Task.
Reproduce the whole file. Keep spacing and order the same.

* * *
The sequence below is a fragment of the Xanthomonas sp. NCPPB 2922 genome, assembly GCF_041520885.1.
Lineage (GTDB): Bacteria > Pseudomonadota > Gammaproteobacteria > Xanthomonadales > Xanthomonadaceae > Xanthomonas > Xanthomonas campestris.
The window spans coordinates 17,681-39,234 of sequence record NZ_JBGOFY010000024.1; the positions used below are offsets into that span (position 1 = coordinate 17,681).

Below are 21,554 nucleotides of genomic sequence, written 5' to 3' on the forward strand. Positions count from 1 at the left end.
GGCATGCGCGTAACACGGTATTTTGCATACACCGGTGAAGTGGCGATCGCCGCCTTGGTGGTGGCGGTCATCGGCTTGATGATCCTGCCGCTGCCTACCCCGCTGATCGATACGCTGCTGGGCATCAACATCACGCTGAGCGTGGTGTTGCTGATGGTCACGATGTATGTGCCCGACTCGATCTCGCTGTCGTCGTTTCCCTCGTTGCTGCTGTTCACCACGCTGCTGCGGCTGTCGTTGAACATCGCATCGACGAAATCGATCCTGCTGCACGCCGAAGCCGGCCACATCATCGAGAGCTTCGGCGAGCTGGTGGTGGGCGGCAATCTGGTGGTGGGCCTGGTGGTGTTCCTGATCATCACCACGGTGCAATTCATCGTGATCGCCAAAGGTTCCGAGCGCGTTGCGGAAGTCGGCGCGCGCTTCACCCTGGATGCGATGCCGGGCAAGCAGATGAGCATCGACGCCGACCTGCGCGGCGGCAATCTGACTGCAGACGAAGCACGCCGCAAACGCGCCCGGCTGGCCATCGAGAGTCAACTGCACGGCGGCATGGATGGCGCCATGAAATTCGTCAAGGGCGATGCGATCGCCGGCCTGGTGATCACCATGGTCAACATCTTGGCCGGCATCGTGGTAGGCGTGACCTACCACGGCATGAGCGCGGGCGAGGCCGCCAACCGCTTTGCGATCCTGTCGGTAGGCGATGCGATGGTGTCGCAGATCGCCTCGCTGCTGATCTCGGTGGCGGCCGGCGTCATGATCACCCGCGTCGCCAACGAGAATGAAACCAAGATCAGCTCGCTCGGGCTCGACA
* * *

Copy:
The sequence below is a fragment of the Xanthomonas sp. NCPPB 2922 genome, assembly GCF_041520885.1.
Lineage (GTDB): Bacteria > Pseudomonadota > Gammaproteobacteria > Xanthomonadales > Xanthomonadaceae > Xanthomonas > Xanthomonas campestris.
The window spans coordinates 17,681-39,234 of sequence record NZ_JBGOFY010000024.1; the positions used below are offsets into that span (position 1 = coordinate 17,681).

Below are 21,554 nucleotides of genomic sequence, written 5' to 3' on the forward strand. Positions count from 1 at the left end.
GGCATGCGCGTAACACGGTATTTTGCATACACCGGTGAAGTGGCGATCGCCGCCTTGGTGGTGGCGGTCATCGGCTTGATGATCCTGCCGCTGCCTACCCCGCTGATCGATACGCTGCTGGGCATCAACATCACGCTGAGCGTGGTGTTGCTGATGGTCACGATGTATGTGCCCGACTCGATCTCGCTGTCGTCGTTTCCCTCGTTGCTGCTGTTCACCACGCTGCTGCGGCTGTCGTTGAACATCGCATCGACGAAATCGATCCTGCTGCACGCCGAAGCCGGCCACATCATCGAGAGCTTCGGCGAGCTGGTGGTGGGCGGCAATCTGGTGGTGGGCCTGGTGGTGTTCCTGATCATCACCACGGTGCAATTCATCGTGATCGCCAAAGGTTCCGAGCGCGTTGCGGAAGTCGGCGCGCGCTTCACCCTGGATGCGATGCCGGGCAAGCAGATGAGCATCGACGCCGACCTGCGCGGCGGCAATCTGACTGCAGACGAAGCACGCCGCAAACGCGCCCGGCTGGCCATCGAGAGTCAACTGCACGGCGGCATGGATGGCGCCATGAAATTCGTCAAGGGCGATGCGATCGCCGGCCTGGTGATCACCATGGTCAACATCTTGGCCGGCATCGTGGTAGGCGTGACCTACCACGGCATGAGCGCGGGCGAGGCCGCCAACCGCTTTGCGATCCTGTCGGTAGGCGATGCGATGGTGTCGCAGATCGCCTCGCTGCTGATCTCGGTGGCGGCCGGCGTCATGATCACCCGCGTCGCCAACGAGAATGAAACCAAGATCAGCTCGCTCGGGCTCGACA